In a letter written from Severn House, Hampstead accompanying the manuscript, Elgar apologises for “the red ink disaster on the first page”! A photocopy of this 1916 letter can be seen adjacent to the manuscript (see below).
First performed privately on 13 July 1909 at the Mansion House, and in public in St Paul’s Cathedral on 22 November 1914, the Dirge or Elegy is still played annually in the Cathedral, at the Company’s Annual Evensong Service, in memory of members who have died during the preceding year.
Autograph manuscript of Elegy
(also known as Dirge)
by Sir Edward Elgar (1857-1934)
On 29 August 1933 Elgar recorded the piece, under the title Elegy, for HMV in Kingsway Hall with the strings of the London Philharmonic. It was the last work he was to conduct on record, making a wistfully appropriate close to his glorious career. Click below to hear this 1933 performance, digitally remastered by EMI in 1993.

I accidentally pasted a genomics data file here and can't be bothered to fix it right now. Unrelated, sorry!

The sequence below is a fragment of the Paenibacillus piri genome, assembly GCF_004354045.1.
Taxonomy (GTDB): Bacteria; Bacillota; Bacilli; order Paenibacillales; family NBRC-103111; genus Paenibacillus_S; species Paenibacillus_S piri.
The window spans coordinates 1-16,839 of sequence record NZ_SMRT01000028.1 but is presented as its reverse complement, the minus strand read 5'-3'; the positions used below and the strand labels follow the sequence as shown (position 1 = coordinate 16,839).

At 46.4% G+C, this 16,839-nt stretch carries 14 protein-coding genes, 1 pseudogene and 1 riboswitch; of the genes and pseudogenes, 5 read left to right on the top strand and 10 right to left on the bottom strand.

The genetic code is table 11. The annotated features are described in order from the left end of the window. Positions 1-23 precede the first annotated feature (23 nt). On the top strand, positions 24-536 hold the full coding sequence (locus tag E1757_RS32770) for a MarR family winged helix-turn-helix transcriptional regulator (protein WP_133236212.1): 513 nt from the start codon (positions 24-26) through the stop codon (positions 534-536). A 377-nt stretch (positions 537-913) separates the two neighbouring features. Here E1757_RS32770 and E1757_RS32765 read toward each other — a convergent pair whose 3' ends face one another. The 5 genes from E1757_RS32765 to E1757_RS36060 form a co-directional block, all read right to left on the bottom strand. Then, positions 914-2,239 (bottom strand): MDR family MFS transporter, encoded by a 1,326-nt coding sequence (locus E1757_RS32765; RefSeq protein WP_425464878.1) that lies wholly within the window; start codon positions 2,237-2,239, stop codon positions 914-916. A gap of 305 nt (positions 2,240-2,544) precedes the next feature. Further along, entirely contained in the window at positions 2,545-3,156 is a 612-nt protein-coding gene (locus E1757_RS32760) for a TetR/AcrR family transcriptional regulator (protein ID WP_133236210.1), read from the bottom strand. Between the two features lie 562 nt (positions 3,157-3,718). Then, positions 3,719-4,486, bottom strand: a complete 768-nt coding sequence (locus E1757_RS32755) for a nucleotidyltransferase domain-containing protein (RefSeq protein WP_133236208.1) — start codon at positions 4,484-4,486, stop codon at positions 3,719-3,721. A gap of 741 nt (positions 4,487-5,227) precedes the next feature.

Elgar, Honorary Freeman of the Company, winner of the Cobbett Medal “for services to Chamber Music” in 1928 and holder of the Company’s first John Clementi Collard Life Fellowship, composed the Dirge at the request of Alfred Littleton, Chairman of Novello & Co., his music publisher. Littleton had been prompted to make the request for such a memorial piece by Arthur Hill, a member of the Court, after the sudden death of the Reverend Robert Hadden, the Junior Warden of the Company, in 1909. The Dirge was composed in six days.
Interestingly, apprenticed to Reverend Hadden at the time of his death, was a 20 year old Adrian Cedric Boult. That apprentice was subsequently 'turned over' to Mr John Clementi Collard who had already made a significant contribution to the Company as Master 3 times over and would in 1931 fund and establish two fellowships in his name - one of them, the 'Collard Life Fellowship', being awarded to Elgar as specified above.